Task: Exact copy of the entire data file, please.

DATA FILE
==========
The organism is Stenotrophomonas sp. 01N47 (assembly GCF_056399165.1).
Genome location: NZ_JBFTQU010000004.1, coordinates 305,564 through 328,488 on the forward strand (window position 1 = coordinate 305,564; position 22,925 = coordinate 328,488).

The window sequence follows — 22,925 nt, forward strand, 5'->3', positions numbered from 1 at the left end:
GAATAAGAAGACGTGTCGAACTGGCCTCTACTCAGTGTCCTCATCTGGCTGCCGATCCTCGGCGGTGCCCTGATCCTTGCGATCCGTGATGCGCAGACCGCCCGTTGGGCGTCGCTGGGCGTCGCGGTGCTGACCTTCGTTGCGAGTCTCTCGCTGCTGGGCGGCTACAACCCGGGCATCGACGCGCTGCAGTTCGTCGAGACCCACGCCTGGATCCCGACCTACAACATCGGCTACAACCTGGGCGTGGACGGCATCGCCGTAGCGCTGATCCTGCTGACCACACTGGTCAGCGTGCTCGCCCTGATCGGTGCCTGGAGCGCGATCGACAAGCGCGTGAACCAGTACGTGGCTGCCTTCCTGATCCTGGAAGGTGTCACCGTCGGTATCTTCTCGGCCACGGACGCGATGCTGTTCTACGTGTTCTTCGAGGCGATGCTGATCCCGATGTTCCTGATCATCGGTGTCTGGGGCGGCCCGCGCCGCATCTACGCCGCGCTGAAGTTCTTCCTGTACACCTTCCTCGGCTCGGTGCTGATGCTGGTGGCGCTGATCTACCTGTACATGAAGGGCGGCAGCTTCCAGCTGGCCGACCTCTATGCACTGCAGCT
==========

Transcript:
The organism is Stenotrophomonas sp. 01N47 (assembly GCF_056399165.1).
Genome location: NZ_JBFTQU010000004.1, coordinates 305,564 through 328,488 on the forward strand (window position 1 = coordinate 305,564; position 22,925 = coordinate 328,488).

The window sequence follows — 22,925 nt, forward strand, 5'->3', positions numbered from 1 at the left end:
GAATAAGAAGACGTGTCGAACTGGCCTCTACTCAGTGTCCTCATCTGGCTGCCGATCCTCGGCGGTGCCCTGATCCTTGCGATCCGTGATGCGCAGACCGCCCGTTGGGCGTCGCTGGGCGTCGCGGTGCTGACCTTCGTTGCGAGTCTCTCGCTGCTGGGCGGCTACAACCCGGGCATCGACGCGCTGCAGTTCGTCGAGACCCACGCCTGGATCCCGACCTACAACATCGGCTACAACCTGGGCGTGGACGGCATCGCCGTAGCGCTGATCCTGCTGACCACACTGGTCAGCGTGCTCGCCCTGATCGGTGCCTGGAGCGCGATCGACAAGCGCGTGAACCAGTACGTGGCTGCCTTCCTGATCCTGGAAGGTGTCACCGTCGGTATCTTCTCGGCCACGGACGCGATGCTGTTCTACGTGTTCTTCGAGGCGATGCTGATCCCGATGTTCCTGATCATCGGTGTCTGGGGCGGCCCGCGCCGCATCTACGCCGCGCTGAAGTTCTTCCTGTACACCTTCCTCGGCTCGGTGCTGATGCTGGTGGCGCTGATCTACCTGTACATGAAGGGCGGCAGCTTCCAGCTGGCCGACCTCTATGCACTGCAGCT